This is why if you take Stanford’s online course Introduction To Computer Science: Programming Methodology you will learn from its charismatic professor Mehran Sahami that Ada Byron is considered the first computer programmer. If you signed up last week for Stanford’s five week Human Computer Interaction studio course, offered free through Coursera, you would have learned from associate professor Scott Klemmer about Rear Admiral Grace Hopper, the inventor of the first compiler.  Hopper  is not only credited with the word “debugging”, after a moth was discovered in the lab, she conceptualized machine independent languages and oversaw the team that invented COBOL.

If you don’t have time to take a free Stanford course, at least read this digest of Stanford talk by CS historian Nathan Ensmenger. Talking about his book The Computer Boys Take Over: Computer Programmers and the Politics of Technical Expertise, Ensmenger explained how the world of computer programming was once so dominated by women, that it was stereotyped as a female profession. In the early 1940s the University of Pennsylvania hired six women to work its ENIAC machine, generally considered one of the first computers. The “ENIAC girls” are considered the first computer programmers in the U.S.   When Cosmopolitan interviewed Hopper in 1967, she explained why it was such a particularly good career choice. Programming she explained was “just like planning a dinner. You have to plan ahead and schedule everything so that it’s ready when you need it…. Women are ‘naturals’ at computer programming.”

What happened? A job shortage in the 60s resulted in the equivalent of an affirmative action program to make the profession more appealing to men. Newly created professional associations actively discouraged the hiring of women. Computer industry campaigns linked women to error. Programming aptitude tests, the results of which were widely available in fraternities and Elks lodges, were introduced to further advance the prospects of men and set barriers up for women. The ongoing job shortage, however, meant that women continued to be hired. By 1985, women still represented 37% of computer science graduates. That was the year that Radia Perlman invented the spanning-tree (STP) protocol. Because STP is so fundamental to building computer network bridges, Perlman has been called “The Mother Of The Internet.”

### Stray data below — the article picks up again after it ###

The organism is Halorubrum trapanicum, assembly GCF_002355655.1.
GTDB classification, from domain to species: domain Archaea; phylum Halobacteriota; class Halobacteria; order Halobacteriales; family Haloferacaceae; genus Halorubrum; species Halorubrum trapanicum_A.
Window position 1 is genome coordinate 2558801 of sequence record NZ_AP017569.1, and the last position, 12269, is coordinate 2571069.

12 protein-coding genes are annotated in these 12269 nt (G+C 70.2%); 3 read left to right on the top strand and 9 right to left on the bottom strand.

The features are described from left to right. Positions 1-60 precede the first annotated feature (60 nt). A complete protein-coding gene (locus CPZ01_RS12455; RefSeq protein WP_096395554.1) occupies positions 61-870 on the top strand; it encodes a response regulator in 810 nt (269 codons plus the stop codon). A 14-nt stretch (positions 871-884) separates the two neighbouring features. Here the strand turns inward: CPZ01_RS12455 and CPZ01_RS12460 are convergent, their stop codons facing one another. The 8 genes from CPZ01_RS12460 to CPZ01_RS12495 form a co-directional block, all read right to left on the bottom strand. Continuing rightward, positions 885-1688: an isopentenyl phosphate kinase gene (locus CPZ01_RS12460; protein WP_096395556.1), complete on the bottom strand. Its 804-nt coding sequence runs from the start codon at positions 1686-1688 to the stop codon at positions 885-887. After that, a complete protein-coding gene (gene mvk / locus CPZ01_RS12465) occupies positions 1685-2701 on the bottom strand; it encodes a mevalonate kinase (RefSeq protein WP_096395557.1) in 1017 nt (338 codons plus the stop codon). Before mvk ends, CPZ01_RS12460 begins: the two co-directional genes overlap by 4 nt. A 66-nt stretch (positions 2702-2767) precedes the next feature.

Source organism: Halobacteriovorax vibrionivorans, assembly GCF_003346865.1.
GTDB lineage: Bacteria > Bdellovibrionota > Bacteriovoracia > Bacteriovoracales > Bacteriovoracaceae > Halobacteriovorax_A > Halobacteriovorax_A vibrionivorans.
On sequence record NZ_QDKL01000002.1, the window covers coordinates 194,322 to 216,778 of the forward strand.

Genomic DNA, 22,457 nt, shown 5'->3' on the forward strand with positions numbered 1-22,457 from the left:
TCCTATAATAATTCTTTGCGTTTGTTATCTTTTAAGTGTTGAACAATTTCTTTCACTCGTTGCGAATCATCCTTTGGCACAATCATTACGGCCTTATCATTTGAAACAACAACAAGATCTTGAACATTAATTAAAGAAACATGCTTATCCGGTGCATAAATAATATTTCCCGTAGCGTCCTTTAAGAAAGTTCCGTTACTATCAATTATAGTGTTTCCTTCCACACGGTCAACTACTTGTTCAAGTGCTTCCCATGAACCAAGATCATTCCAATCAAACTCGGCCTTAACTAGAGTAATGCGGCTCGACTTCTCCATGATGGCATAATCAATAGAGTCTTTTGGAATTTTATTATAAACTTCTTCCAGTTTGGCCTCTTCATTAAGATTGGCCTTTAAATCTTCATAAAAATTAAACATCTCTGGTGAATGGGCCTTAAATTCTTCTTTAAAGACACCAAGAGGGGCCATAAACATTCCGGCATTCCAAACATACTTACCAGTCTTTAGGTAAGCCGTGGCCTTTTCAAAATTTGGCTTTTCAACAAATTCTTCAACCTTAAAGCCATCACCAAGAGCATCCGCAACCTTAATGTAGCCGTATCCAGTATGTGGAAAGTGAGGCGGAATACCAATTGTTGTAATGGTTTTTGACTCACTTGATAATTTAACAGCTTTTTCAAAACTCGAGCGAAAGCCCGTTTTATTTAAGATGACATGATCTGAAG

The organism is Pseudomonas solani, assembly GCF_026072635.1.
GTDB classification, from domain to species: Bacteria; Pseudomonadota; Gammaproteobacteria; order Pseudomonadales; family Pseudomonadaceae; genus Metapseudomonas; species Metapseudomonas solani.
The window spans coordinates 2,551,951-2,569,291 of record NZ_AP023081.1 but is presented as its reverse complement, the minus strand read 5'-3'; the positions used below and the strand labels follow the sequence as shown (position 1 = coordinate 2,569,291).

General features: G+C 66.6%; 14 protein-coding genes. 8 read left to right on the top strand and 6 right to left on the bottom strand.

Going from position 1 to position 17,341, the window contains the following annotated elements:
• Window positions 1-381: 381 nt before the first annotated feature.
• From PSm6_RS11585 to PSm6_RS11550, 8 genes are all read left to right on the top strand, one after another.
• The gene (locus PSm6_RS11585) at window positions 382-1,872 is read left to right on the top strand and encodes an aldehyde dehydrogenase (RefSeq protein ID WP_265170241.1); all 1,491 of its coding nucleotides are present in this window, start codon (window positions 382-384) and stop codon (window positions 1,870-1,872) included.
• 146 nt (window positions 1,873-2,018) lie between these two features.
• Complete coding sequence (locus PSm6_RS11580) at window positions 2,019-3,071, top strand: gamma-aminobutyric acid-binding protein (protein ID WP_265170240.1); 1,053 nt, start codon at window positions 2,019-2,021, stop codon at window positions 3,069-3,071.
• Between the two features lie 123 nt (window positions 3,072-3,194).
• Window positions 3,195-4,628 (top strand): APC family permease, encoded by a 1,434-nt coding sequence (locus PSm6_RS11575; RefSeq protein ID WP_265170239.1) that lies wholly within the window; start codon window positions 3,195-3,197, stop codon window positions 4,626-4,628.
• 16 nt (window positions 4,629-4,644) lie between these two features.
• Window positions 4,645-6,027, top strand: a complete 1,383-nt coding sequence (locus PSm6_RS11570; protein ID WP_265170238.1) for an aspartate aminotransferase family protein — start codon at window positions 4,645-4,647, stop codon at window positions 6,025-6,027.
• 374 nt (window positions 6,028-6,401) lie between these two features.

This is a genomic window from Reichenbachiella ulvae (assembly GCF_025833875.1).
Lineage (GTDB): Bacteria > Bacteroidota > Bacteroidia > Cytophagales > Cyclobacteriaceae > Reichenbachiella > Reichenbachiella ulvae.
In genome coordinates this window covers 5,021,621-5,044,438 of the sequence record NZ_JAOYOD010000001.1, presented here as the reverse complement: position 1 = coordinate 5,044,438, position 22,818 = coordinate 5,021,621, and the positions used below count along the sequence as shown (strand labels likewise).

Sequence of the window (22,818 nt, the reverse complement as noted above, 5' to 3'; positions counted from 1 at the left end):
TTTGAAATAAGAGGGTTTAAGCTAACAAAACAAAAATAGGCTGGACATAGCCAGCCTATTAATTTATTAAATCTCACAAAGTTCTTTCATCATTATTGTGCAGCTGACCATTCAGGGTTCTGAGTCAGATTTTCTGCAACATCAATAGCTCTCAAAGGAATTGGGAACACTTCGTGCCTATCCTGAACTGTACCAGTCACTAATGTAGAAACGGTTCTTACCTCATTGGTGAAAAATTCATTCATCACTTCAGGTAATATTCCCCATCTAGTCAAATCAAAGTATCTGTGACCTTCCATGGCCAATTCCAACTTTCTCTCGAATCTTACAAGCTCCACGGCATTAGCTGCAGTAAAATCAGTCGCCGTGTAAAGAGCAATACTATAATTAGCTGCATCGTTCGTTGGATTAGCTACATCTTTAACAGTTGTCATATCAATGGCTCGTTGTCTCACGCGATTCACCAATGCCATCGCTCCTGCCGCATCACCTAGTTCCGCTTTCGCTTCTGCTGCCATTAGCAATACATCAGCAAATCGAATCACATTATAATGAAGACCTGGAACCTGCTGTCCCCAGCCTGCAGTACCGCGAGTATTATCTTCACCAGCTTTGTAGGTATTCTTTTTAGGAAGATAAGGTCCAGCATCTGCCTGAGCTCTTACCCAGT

Currently women represent 18% of computer science graduates in the United States.

I knew none of this when I signed up for Codecademy’s Code Year challenge, in January. But by June 2, when the New York Times ran an article on a highly publicized sexual harassment case in Silicon Valley, I knew enough to balk at the lede: “MEN invented the Internet. And not just any men. Men with pocket protectors. Men who idolized Mr. Spock and cried when Steve Jobs died. Nerds. Geeks. Give them their due. Without men, we would never know what our friends were doing five minutes ago.”

Fortunately, at least one other woman did more than balk: